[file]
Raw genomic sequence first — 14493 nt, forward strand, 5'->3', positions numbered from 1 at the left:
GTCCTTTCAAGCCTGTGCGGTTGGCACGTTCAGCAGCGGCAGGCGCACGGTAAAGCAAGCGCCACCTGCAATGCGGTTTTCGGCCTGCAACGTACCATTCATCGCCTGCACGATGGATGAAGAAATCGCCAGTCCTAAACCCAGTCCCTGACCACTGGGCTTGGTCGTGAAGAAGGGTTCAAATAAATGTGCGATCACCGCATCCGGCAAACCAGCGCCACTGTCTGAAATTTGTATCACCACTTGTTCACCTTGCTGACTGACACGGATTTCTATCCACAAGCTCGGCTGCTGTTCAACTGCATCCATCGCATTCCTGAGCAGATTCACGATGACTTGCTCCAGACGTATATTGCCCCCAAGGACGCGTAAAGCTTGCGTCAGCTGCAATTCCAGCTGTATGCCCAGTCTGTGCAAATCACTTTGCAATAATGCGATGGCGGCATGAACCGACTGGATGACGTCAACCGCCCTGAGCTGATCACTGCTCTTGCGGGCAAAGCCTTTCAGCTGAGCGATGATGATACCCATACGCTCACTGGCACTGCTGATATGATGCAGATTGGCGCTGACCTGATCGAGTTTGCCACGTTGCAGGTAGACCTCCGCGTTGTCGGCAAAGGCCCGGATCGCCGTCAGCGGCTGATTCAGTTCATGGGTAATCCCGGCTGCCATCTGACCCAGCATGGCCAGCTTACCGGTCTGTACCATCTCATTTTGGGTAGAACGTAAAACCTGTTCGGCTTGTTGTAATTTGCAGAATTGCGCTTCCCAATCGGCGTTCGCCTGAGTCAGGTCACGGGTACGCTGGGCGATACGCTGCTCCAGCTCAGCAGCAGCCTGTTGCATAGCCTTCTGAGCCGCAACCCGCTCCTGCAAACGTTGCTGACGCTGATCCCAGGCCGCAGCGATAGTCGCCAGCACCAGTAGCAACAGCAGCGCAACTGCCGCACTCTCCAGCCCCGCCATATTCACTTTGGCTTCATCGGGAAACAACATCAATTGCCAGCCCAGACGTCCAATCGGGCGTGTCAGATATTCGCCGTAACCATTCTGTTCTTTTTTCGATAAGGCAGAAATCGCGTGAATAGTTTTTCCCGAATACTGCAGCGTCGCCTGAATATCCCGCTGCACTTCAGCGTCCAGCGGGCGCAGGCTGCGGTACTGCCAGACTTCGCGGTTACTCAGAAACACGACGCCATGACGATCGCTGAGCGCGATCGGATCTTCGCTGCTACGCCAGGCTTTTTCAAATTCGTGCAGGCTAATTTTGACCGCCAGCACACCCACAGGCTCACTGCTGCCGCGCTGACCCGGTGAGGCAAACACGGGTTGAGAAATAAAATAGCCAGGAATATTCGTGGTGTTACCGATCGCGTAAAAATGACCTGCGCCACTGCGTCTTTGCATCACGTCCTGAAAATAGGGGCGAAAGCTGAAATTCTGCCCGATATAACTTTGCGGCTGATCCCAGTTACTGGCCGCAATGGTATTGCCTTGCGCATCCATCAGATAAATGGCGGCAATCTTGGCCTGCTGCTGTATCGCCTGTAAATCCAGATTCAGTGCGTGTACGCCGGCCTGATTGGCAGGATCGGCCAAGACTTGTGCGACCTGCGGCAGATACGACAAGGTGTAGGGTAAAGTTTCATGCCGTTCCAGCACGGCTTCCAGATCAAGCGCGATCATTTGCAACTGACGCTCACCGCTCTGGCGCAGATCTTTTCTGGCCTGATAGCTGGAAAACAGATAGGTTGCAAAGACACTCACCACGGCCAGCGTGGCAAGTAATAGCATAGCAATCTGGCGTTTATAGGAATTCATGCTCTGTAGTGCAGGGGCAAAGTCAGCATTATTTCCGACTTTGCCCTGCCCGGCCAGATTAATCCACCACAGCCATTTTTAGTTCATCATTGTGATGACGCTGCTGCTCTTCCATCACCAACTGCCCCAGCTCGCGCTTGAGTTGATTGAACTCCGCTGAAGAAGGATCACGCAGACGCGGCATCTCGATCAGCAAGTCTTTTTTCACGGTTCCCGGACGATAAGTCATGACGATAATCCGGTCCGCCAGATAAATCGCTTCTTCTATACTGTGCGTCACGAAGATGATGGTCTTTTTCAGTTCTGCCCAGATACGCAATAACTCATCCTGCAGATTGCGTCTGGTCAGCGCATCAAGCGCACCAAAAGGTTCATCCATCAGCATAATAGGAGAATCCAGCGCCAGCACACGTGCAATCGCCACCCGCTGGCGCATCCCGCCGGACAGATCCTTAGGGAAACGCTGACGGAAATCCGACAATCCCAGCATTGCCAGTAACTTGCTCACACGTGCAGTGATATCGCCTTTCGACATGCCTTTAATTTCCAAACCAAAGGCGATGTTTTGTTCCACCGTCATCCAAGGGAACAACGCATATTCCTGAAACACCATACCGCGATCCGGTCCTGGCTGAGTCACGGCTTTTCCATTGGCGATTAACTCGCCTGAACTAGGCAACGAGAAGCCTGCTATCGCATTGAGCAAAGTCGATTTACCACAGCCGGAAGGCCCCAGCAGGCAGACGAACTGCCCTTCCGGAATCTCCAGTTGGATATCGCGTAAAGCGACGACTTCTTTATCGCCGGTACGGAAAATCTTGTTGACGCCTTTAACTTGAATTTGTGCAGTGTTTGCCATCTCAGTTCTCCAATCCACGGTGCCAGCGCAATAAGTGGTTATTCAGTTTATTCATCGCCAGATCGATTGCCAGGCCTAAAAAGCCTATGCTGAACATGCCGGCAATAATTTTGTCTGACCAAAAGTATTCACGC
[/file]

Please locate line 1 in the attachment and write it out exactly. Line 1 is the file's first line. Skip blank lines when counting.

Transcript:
Raw genomic sequence first — 14493 nt, forward strand, 5'->3', positions numbered from 1 at the left: